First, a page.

The name Trefriw is derived from two ancient Welsh words meaning ‘healing town’ - the area has been known since Roman times for its sulphur and iron-rich waters which are believed to have curative properties. The Trefriw Wells Spa pump room and bath house was built for Victorian visitors to ‘take the waters’ and although no longer open to the public, the Spa still uses the nutrient-rich water in its Spatone products.
Prior to the introduction of the railway in 1868, Trefriw had been an important trading centre and at one time was regarded as the biggest inland port in Wales. General merchandise was brought up river from the coast and the boats returned full of slate, ore and timber from the surrounding hills.
Trefriw was also an important centre for the wool industry and the current Trefriw woollen mill is one of Trefriw’s main attractions.
At the turn of the century Trefriw was a popular Victorian spa resort. Rowing boats and pleasure steamers sailed down the River Conwy, with daily trips from nearby Llandudno and Deganwy, and up to 1000 people landed at the quayside to enjoy the spa waters, fishing, climbing, painting and golf. Many shops lined the high street to cater for the promenading visitors, of which only a few remain.
The steamer service was abandoned during the second world war due to heavy silting of the river, and at this time there was a general decline in the attraction of Trefriw as a spa resort.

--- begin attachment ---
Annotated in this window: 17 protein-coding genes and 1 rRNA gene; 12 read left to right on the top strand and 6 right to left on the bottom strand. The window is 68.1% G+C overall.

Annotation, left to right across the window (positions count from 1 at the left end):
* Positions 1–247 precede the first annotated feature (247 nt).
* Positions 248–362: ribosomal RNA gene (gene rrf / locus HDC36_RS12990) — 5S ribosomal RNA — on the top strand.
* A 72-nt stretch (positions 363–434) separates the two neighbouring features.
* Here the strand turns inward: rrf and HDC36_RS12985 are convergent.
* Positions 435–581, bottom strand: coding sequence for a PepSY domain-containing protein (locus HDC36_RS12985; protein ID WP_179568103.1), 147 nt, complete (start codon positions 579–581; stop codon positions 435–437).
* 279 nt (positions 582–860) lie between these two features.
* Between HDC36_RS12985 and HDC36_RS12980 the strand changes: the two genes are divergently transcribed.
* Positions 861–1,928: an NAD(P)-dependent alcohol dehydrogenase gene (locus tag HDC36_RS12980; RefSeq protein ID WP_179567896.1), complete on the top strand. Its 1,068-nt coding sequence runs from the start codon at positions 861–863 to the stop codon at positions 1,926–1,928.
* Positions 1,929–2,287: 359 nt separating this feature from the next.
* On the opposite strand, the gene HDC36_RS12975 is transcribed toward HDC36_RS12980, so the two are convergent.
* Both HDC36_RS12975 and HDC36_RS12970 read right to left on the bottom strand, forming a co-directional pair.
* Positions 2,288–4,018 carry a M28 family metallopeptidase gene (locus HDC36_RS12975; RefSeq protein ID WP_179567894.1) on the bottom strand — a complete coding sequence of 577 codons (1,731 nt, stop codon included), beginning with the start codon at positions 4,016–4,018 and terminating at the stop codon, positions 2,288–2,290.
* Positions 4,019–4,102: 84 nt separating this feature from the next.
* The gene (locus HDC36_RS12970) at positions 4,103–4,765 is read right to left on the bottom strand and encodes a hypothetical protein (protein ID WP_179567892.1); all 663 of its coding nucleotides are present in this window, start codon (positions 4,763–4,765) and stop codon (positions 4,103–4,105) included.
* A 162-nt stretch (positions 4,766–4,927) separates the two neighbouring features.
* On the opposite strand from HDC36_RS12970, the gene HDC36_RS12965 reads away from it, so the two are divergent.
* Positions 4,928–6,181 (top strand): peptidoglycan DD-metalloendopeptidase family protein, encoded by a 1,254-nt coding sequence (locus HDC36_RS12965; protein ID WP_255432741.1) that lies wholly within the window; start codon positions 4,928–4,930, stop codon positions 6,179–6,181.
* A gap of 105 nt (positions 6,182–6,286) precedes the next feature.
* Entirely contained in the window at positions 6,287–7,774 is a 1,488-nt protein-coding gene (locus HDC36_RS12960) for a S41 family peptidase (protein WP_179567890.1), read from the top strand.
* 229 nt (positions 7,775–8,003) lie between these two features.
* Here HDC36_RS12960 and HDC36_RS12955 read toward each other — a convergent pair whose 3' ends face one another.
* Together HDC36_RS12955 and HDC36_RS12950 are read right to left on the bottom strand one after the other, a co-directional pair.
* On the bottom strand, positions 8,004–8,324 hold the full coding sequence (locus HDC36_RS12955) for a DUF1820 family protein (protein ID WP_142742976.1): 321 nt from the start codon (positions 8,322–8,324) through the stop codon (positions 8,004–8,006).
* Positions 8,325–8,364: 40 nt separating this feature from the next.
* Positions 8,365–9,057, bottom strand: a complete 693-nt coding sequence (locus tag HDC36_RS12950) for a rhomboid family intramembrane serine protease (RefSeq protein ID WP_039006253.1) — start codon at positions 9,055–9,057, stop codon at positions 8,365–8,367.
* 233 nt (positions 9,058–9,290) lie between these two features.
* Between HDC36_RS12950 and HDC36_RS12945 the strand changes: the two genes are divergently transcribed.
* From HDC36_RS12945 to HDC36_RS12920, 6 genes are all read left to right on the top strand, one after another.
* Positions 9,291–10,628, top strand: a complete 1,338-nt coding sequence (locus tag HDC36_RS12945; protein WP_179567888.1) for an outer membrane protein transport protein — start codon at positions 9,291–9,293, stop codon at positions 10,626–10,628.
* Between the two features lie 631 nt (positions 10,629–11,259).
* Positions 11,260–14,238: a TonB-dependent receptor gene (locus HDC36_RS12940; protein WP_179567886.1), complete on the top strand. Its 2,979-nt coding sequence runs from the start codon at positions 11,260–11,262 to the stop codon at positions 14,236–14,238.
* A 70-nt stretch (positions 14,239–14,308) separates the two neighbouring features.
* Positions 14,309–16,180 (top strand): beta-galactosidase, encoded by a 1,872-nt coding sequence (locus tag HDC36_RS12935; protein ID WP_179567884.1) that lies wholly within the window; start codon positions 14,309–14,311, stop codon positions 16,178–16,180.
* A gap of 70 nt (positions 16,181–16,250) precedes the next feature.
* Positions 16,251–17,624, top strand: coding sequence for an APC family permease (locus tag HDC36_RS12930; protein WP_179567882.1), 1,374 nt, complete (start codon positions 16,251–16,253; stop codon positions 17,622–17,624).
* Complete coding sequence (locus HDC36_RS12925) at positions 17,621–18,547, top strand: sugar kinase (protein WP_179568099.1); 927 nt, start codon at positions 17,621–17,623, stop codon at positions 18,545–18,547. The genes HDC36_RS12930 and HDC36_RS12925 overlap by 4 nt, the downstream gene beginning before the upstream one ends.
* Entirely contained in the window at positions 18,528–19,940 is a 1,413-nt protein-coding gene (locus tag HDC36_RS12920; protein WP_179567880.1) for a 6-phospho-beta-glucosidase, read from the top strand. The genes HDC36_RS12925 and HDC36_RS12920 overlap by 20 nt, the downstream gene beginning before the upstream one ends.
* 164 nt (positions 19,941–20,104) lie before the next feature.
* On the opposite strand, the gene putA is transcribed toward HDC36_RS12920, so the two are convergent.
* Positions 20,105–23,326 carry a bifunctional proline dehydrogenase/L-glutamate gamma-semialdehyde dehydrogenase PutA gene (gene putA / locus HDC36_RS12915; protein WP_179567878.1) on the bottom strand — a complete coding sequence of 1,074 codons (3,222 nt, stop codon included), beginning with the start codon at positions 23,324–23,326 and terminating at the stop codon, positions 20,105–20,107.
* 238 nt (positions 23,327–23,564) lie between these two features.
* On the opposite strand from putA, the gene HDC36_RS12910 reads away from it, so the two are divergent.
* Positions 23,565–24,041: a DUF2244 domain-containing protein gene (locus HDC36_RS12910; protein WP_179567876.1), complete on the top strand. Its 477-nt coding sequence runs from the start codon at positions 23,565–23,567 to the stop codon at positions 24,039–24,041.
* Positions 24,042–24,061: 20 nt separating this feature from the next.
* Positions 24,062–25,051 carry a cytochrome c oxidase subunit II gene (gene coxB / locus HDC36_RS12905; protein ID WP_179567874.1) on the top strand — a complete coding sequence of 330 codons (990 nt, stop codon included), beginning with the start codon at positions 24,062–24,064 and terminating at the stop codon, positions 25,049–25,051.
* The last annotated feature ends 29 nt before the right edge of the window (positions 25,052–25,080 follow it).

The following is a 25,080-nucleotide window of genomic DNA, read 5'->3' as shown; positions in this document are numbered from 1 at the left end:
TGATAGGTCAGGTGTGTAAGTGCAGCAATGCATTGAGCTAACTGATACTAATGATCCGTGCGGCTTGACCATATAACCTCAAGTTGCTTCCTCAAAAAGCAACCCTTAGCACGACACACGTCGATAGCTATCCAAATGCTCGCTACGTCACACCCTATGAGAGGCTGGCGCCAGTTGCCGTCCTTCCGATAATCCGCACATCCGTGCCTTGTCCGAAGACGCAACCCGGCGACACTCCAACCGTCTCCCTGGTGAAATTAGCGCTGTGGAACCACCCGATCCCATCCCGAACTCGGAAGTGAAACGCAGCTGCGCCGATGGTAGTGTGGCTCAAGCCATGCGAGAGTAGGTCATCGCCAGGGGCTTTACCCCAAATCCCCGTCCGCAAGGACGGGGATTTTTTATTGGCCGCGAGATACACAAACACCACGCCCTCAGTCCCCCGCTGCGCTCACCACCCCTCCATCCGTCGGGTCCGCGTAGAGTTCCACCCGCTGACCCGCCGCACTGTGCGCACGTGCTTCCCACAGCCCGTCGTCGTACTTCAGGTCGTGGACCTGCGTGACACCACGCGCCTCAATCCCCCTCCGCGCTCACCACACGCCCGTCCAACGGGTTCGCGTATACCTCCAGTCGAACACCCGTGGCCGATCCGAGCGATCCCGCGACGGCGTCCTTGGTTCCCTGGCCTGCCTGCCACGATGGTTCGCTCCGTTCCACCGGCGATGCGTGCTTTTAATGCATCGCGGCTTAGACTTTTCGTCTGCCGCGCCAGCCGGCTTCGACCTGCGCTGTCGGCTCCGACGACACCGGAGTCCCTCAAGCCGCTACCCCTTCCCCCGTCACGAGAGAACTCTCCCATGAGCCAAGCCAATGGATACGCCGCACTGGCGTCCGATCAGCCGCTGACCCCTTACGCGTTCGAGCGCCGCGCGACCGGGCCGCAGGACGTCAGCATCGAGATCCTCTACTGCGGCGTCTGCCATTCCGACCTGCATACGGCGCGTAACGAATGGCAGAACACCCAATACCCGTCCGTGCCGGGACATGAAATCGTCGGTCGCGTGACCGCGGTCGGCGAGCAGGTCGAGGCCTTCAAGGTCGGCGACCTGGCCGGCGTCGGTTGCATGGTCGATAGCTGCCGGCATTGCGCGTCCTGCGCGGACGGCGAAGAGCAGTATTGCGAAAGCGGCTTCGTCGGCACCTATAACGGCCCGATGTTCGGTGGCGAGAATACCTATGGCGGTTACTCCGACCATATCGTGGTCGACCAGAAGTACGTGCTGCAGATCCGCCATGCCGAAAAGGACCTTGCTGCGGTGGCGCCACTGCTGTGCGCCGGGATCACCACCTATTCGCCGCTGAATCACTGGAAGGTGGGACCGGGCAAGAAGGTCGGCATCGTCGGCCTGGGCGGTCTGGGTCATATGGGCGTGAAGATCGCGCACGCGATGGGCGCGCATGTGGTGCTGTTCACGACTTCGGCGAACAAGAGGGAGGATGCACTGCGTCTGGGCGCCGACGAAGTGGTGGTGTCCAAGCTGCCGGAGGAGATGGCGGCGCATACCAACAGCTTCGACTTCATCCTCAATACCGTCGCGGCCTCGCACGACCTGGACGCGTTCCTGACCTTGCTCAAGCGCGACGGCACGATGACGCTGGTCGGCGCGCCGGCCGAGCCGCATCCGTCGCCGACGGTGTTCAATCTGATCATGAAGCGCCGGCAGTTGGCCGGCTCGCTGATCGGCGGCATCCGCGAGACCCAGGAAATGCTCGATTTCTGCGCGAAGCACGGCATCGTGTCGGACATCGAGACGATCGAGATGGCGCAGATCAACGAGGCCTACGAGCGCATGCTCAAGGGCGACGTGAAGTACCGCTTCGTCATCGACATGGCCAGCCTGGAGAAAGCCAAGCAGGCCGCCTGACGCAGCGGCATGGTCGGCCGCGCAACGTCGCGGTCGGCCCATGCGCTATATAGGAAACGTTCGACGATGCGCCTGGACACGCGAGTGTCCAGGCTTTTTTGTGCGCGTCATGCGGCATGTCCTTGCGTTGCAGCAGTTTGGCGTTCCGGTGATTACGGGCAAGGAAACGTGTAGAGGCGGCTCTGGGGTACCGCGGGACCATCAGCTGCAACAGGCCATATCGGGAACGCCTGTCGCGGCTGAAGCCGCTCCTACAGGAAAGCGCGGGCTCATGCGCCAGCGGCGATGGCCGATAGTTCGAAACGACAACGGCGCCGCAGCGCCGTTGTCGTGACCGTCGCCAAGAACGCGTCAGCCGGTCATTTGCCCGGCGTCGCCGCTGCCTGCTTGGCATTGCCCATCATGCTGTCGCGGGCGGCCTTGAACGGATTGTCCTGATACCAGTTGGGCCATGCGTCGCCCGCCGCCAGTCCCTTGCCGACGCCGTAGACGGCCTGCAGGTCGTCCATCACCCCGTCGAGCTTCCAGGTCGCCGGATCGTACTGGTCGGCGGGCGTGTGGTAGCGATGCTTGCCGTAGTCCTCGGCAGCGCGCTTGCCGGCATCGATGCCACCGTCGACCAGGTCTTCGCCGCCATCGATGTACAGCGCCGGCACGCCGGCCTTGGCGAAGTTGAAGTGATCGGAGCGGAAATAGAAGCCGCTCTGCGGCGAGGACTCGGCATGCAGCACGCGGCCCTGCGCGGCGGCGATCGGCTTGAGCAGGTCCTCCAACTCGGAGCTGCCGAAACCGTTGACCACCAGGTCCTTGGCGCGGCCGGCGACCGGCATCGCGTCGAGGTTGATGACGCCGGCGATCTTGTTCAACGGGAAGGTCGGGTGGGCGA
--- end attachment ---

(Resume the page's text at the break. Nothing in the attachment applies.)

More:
Our home was built in 1870 by Mr Hugh McDonald. Parts of what we think was the original dairy are now our cellar. It was described as “the most splendid in Trefriw, and its owner is one of the most reformist that our area possesses, and he leads the singing with the Independents, and he is zealous and patriotic”.
In 1897 it was sold , first being advertised as follows:
“situate in the best position in the village, and containing 4 sitting-rooms, 10 bedrooms, kitchens, wash-houses, cellars etc etc, large garden at the back well-stocked with fruit trees, also an extensive hot house, well stocked with fruitful vine trees”
The new owner, Robert Evans, advertised Crafnant House as holiday apartments in 1907, and was also a garage proprietor who “made arrangements to meet the steamers at the… landing stage with a Charabanc, also Waggonettes, Landaus etc, to convey passengers to Betws-y-Coed, Swallow Falls, Crafnant Lake, or any other places”…..!
The garage and associated buildings remained in place until the late 1990s when the previous owner demolished them (with ease apparently!) and created the beautiful garden that is now present.
The house alternated between being a private home and holiday apartments before settling on its current role as a bed and breakfast. It was also at one time split down the middle with different people living on each side.
The previous owners Jan and Mike ran it successfully as a guest house for 18 years before moving to the coast to enjoy their well earned retirement.
We bought her in 2017 having fell in love with both the property and village on a visit, and are just the latest in a long line of owners welcoming guests to our wonderful area!
Stuart & Jasmine